Good journalism often has a guising element in it, in which the voice of the journalist seems to come from an unexpected direction. The best journalism transcends this. But it is still true that many of the great practitioners who have written for the British or American press have been evasive about their native backgrounds and have used their trade to affect or colonise quite different ones. These are personalities who, while not exactly rebels in the out-and-out sense, feel dissatisfied and embarrassed with the social identity into which they were born and in which they were raised, and migrate into new ones – sometimes into several. Most people have come across the crypto-Etonian columnist with the Tyneside accent and the warm loyalty to working-class experience, or the swaggering Texan brute of a newshound, festooned with body-armour and film pouches, who began life as the only child of a Harvard professor of literature.
Why this guising is peculiar to the Anglo-Saxon press world is hard to explain. It is more than just revolt against the confines of a class system, and my guess is that it relates to puritan yearnings for rebirth in a new body with a new soul. But it does produce wonderful reporting. Men with this kink (it’s not a common manoeuvre for women journalists) make magnificent interpreters, as they transmigrate into what they fancy are the hearts of strange or inarticulate groups with a story to tell. They usually get those hearts about right, and the force of their empathy projects the story to seize the attention of thousands of reluctant or ignorant readers.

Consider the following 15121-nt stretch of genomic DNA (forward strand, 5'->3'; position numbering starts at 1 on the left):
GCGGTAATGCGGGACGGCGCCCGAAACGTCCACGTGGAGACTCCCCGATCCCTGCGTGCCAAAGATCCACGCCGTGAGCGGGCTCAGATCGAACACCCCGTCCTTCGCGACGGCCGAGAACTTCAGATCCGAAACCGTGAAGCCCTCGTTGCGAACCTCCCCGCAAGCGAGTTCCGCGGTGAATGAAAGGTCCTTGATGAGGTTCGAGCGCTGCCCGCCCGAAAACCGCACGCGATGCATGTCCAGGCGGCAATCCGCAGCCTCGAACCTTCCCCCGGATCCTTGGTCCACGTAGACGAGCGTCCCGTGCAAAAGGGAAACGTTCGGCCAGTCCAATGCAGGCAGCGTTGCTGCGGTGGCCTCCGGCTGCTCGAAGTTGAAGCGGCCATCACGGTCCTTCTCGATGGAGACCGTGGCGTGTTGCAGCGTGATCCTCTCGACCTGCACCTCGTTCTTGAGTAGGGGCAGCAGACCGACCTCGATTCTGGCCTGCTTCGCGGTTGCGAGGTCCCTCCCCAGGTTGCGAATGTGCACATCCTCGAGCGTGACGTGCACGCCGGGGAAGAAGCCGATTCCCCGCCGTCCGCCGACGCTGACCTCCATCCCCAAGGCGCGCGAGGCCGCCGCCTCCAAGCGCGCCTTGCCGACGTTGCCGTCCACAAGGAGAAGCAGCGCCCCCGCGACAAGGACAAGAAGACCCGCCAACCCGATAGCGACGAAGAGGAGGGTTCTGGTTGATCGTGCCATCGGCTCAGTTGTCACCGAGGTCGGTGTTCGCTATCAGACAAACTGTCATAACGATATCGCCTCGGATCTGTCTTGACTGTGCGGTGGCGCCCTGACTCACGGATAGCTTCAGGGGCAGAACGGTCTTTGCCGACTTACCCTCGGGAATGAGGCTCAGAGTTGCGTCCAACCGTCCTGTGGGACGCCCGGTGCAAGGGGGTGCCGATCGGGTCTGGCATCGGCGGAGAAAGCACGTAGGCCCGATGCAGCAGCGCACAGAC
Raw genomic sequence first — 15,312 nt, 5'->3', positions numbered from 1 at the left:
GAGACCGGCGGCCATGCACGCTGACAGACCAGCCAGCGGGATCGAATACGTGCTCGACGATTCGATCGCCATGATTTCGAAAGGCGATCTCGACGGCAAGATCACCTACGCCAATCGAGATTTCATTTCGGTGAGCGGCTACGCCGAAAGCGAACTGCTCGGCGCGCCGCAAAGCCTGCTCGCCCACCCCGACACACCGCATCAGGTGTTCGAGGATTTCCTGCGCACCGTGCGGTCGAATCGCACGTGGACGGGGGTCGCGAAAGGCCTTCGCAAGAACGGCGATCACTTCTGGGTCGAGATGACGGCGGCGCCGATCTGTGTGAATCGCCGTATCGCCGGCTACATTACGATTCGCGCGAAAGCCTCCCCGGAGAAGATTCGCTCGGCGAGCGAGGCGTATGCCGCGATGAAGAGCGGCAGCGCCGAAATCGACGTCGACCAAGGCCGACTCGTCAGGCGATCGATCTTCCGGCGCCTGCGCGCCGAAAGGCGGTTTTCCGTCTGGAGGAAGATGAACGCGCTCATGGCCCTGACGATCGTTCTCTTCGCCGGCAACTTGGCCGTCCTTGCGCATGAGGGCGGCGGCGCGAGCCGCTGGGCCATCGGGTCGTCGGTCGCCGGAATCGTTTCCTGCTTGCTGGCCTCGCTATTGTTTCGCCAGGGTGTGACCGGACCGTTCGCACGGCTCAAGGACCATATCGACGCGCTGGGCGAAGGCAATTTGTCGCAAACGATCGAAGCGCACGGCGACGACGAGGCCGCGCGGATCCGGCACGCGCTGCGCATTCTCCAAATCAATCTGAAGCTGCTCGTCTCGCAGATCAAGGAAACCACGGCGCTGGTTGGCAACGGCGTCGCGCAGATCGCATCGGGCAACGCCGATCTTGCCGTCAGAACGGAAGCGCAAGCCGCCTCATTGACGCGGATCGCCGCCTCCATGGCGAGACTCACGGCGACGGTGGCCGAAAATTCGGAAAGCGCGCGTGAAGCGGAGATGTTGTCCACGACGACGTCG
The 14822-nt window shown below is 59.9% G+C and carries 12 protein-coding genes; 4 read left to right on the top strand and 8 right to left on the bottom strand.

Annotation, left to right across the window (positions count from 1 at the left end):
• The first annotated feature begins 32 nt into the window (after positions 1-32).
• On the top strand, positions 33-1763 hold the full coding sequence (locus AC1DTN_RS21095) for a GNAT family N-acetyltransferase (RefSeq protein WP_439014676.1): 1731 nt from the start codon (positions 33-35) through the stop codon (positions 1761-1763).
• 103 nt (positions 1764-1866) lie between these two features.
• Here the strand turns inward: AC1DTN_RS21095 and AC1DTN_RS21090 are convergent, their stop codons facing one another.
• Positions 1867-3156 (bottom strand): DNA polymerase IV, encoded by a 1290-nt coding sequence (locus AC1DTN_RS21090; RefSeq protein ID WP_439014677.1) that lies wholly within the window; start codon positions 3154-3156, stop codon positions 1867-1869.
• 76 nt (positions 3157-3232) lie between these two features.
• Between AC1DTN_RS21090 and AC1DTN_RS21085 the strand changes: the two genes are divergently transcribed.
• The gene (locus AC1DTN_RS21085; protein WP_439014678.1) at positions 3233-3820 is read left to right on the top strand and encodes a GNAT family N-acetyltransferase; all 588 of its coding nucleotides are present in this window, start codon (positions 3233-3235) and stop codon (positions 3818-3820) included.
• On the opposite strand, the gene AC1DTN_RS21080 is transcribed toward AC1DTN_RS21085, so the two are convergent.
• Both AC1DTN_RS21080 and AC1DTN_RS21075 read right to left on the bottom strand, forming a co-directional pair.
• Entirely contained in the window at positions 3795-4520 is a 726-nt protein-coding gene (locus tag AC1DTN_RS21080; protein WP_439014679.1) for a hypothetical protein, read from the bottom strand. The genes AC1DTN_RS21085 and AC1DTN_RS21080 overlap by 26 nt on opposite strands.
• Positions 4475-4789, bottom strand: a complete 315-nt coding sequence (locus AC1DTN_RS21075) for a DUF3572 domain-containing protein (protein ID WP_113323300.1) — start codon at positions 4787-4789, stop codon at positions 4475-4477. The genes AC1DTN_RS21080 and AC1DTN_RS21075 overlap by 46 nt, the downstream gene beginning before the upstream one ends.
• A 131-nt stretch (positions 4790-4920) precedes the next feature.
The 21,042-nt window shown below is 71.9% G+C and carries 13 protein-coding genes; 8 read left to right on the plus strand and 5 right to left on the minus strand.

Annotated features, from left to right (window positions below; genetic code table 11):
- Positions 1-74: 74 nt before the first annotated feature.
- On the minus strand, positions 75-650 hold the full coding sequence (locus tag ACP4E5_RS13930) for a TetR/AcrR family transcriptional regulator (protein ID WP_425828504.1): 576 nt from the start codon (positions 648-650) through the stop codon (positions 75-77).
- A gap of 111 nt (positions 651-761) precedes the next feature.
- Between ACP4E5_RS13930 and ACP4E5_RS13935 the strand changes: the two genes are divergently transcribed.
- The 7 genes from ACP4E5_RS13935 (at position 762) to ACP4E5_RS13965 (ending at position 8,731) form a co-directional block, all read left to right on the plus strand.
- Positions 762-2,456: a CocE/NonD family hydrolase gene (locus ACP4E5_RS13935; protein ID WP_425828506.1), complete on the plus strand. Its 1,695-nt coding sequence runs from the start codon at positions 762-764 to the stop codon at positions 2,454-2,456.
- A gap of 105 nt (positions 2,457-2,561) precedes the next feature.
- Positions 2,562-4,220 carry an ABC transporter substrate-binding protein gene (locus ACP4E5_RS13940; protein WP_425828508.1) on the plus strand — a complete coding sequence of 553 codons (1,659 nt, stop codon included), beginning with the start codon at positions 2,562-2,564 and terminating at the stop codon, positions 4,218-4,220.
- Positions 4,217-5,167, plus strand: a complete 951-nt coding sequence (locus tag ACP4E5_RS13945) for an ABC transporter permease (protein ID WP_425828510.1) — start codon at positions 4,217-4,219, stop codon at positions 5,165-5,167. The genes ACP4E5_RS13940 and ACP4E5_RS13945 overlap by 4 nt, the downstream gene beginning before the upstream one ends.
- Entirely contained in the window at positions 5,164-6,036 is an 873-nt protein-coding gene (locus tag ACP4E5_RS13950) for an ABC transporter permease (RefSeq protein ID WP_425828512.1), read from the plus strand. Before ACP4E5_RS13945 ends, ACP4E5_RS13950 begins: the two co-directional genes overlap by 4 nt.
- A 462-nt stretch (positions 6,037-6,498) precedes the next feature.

There are emotional penalties to be paid for these gifts of transmigration, however. Any travelling ‘fireman’ journalist comes to know them. You arrive at the site of some emergency – a lost revolution, a group evicted from their homes, a valiant strike against terrible odds, a burst dam – and within hours you are being tugged into intimacy by people desperate for your help and urgent to have their story told. For a while, you transfer; the empathetic guising takes place and that particular group of people become your intimate comrades, their cause your cause. Sex, always wildly liberated by catastrophe and insurrection, may well be one of these emotional bonds obscuring the category difference between reporter and reported. But then, as the story dies down or the desk loses interest, the day comes when you must kiss these wonderful friends goodbye. The taxi waits, about to take you through roadblocks and across snipers’ alleys to the airport. You have a return ticket, but they do not. And in three or four months’ time, you will be appalled to discover that you are beginning to forget their faces, their names, the details of their struggle ... apart from what you wrote about it.